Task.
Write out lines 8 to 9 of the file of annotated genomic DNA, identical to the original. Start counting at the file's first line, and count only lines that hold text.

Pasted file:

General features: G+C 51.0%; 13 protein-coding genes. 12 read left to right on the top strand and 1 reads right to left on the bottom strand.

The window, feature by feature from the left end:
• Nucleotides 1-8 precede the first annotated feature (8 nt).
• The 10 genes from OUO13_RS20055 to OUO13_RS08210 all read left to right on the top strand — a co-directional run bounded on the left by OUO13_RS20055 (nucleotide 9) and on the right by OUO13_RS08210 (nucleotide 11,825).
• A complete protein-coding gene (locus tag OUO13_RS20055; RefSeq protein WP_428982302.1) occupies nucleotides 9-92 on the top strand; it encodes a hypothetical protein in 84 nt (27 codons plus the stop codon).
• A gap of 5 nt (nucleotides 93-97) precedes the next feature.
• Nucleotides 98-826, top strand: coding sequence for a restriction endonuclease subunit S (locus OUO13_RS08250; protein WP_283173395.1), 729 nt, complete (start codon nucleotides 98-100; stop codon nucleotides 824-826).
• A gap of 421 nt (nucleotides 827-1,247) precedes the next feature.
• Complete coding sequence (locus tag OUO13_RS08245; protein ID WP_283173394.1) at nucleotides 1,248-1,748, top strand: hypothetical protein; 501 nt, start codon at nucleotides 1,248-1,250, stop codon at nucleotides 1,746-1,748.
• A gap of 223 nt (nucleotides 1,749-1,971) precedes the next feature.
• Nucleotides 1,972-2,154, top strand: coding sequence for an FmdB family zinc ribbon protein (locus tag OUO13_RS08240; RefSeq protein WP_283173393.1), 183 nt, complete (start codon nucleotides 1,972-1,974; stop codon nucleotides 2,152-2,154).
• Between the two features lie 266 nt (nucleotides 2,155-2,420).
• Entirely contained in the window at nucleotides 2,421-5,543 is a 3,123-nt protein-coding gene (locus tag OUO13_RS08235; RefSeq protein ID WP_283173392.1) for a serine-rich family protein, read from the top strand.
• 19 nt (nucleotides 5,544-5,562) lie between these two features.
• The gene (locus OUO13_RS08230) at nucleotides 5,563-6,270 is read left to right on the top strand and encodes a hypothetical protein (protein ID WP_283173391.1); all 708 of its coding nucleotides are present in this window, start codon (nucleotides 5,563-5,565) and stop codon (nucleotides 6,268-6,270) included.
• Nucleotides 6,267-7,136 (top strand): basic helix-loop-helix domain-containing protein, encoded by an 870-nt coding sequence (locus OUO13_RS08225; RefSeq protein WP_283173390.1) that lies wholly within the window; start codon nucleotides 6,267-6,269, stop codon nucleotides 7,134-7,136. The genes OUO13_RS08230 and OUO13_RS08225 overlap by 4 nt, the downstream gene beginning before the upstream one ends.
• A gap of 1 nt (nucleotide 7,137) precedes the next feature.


• A gap of 421 nt (nucleotides 827-1,247) precedes the next feature.
• Complete coding sequence (locus tag OUO13_RS08245; protein ID WP_283173394.1) at nucleotides 1,248-1,748, top strand: hypothetical protein; 501 nt, start codon at nucleotides 1,248-1,250, stop codon at nucleotides 1,746-1,748.